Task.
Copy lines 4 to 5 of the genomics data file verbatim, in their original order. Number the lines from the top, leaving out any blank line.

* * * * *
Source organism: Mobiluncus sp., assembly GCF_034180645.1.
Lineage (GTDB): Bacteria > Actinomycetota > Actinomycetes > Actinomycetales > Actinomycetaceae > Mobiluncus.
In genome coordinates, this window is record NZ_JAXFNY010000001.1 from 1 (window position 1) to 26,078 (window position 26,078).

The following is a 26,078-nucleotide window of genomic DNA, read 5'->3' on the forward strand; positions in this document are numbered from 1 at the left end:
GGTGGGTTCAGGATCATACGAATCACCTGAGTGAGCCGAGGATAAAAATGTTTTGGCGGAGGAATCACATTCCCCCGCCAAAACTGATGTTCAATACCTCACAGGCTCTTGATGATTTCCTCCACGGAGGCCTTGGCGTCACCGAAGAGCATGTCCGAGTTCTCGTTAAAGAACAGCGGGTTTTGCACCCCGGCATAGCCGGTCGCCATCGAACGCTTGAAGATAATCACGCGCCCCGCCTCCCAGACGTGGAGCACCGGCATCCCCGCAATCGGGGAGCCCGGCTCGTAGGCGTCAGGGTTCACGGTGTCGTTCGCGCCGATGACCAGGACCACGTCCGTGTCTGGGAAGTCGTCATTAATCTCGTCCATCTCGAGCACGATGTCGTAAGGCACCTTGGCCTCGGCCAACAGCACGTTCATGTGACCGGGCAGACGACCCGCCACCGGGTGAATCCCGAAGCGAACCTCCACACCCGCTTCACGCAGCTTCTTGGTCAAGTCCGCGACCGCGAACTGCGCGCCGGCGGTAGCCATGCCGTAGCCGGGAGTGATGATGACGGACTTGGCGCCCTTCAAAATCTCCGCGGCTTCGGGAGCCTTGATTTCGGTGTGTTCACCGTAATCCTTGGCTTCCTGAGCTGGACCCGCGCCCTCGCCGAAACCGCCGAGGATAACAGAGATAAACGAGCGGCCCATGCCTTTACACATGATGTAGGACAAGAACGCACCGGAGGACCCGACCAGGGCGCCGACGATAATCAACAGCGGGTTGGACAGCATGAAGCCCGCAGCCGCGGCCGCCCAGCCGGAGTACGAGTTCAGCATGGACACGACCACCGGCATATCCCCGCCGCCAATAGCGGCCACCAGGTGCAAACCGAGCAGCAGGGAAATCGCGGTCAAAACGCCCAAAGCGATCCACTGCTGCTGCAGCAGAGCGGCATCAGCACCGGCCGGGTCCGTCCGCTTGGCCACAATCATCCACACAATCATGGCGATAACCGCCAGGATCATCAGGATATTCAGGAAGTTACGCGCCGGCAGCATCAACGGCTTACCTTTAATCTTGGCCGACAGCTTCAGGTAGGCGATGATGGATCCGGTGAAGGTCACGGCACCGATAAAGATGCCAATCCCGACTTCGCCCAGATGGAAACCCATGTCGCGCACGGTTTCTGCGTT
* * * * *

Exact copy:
The following is a 26,078-nucleotide window of genomic DNA, read 5'->3' on the forward strand; positions in this document are numbered from 1 at the left end:
GGTGGGTTCAGGATCATACGAATCACCTGAGTGAGCCGAGGATAAAAATGTTTTGGCGGAGGAATCACATTCCCCCGCCAAAACTGATGTTCAATACCTCACAGGCTCTTGATGATTTCCTCCACGGAGGCCTTGGCGTCACCGAAGAGCATGTCCGAGTTCTCGTTAAAGAACAGCGGGTTTTGCACCCCGGCATAGCCGGTCGCCATCGAACGCTTGAAGATAATCACGCGCCCCGCCTCCCAGACGTGGAGCACCGGCATCCCCGCAATCGGGGAGCCCGGCTCGTAGGCGTCAGGGTTCACGGTGTCGTTCGCGCCGATGACCAGGACCACGTCCGTGTCTGGGAAGTCGTCATTAATCTCGTCCATCTCGAGCACGATGTCGTAAGGCACCTTGGCCTCGGCCAACAGCACGTTCATGTGACCGGGCAGACGACCCGCCACCGGGTGAATCCCGAAGCGAACCTCCACACCCGCTTCACGCAGCTTCTTGGTCAAGTCCGCGACCGCGAACTGCGCGCCGGCGGTAGCCATGCCGTAGCCGGGAGTGATGATGACGGACTTGGCGCCCTTCAAAATCTCCGCGGCTTCGGGAGCCTTGATTTCGGTGTGTTCACCGTAATCCTTGGCTTCCTGAGCTGGACCCGCGCCCTCGCCGAAACCGCCGAGGATAACAGAGATAAACGAGCGGCCCATGCCTTTACACATGATGTAGGACAAGAACGCACCGGAGGACCCGACCAGGGCGCCGACGATAATCAACAGCGGGTTGGACAGCATGAAGCCCGCAGCCGCGGCCGCCCAGCCGGAGTACGAGTTCAGCATGGACACGACCACCGGCATATCCCCGCCGCCAATAGCGGCCACCAGGTGCAAACCGAGCAGCAGGGAAATCGCGGTCAAAACGCCCAAAGCGATCCACTGCTGCTGCAGCAGAGCGGCATCAGCACCGGCCGGGTCCGTCCGCTTGGCCACAATCATCCACACAATCATGGCGATAACCGCCAGGATCATCAGGATATTCAGGAAGTTACGCGCCGGCAGCATCAACGGCTTACCTTTAATCTTGGCCGACAGCTTCAGGTAGGCGATGATGGATCCGGTGAAGGTCACGGCACCGATAAAGATGCCAATCCCGACTTCGCCCAGATGGAAACCCATGTCGCGCACGGTTTCTGCGTT